Josh Gottheimer represents an affluent suburban district. But that fact does not force him to oppose large tax hikes on the rich. Ro Khanna’s district has a median income of $148,000, which is about $38,000 more than the median income in Gottheimer’s, and that hasn’t stopped Khanna from supporting a wealth tax.
In truth, there is no tight correlation between a Democratic House member’s political vulnerability and their position on the Build Back Better Act. Hawaii’s Ed Case hails from a safe blue district and has nevertheless led the fight to lower the bill’s price, even as a long list of Democrats in purple territory have toed Biden’s line. Oregon’s Kurt Schrader will likely inherit a heavily Democratic constituency after redistricting. And he’s said he won’t vote for Biden’s program unless it’s cost is brought down to “way under $1 trillion.”
What separates Democratic opponents and supporters of the Biden agenda is not the partisan tilt or median income of their constituencies. It’s their own ideological convictions and political intuitions. Some moderate Democrats just believe that the national debt is a crisis and that federal spending is dangerously high. Some don’t. A good number of moderates think that the key to electability is to performatively distance yourself from the left’s position on a given issue, no matter its substance. Others subscribe to alternative theories of political pragmatism (“support popular things,” for example).
No law of political economy dictated that Nancy Pelosi’s caucus would include a critical mass of fiscally center-right, performatively anti-left Democrats. But structural factors did make that outcome rather likely. After all, the typical Democratic congress member is an affluent boomer. This is a demographic that watched Bill Clinton lead their party out of the wilderness while disowning Sister Souljah — and then, preside over a tech boom after slashing the deficit. Assemble a hundred-something Democrats with six-figure salaries and postwar birthdates and chances are a few are going to be skeptical of “big government.”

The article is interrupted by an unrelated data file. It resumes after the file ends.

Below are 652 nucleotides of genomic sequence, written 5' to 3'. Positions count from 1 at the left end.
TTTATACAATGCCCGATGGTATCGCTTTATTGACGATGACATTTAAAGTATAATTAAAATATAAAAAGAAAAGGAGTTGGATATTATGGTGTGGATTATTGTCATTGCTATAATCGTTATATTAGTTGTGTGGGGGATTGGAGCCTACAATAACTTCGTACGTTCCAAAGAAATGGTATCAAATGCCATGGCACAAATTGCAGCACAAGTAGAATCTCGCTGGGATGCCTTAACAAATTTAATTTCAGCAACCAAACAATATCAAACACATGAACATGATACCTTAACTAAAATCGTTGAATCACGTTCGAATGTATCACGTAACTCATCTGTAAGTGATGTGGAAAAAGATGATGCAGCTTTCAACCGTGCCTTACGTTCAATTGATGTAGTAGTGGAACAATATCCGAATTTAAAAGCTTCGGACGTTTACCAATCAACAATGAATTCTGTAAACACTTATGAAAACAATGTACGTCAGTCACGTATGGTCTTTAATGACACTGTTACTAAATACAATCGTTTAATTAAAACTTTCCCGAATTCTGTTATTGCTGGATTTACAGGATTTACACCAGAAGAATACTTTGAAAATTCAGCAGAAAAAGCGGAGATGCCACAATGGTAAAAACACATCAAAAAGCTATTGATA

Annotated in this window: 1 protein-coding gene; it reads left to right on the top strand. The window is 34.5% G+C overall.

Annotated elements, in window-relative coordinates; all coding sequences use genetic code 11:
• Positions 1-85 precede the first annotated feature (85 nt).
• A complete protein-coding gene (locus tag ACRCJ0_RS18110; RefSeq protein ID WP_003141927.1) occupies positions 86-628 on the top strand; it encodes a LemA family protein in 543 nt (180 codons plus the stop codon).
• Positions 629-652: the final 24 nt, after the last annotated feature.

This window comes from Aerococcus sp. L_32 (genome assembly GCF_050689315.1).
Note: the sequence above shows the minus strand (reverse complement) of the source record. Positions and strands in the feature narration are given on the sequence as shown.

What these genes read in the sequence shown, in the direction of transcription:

If organized labor were strong, and congressional apportionment fair, then progressives might have been able to screen out such moderates through primary campaigns, or else, convert them through lobbying efforts. As is, the left’s capacity to impose ideological discipline on Democrats is highly limited outside deep-blue urban areas.
So, I think that’s why we can’t have ($3.5 trillion worth of) nice things: Labor is weak, Congress is malapportioned, and some old rich Democrats have annoying beliefs.
One implication of this analysis is that waging the “war of ideas” — which is to say, attempting to influence elite opinion — matters quite a bit. Much of the moderate opposition to Build Back Better seems to be rooted in neoliberal economic theories that older Democrats glommed onto in their formative years.
A separate implication is that primarying centrist Democrats who represent relatively safe blue districts is a worthwhile endeavor.
Of course, even if progressives manage to cultivate a better class of House moderates, they’d still have to contend with their party’s massive structural disadvantage in the Senate. That problem has no easy solution. If Democrats lose Congress in 2022, red America’s overrepresentation in the Senate could make it impossible to advance significant progressive reforms again for a decade or more.
Which is why it’s a shame that the party can’t find the will to build back bigger.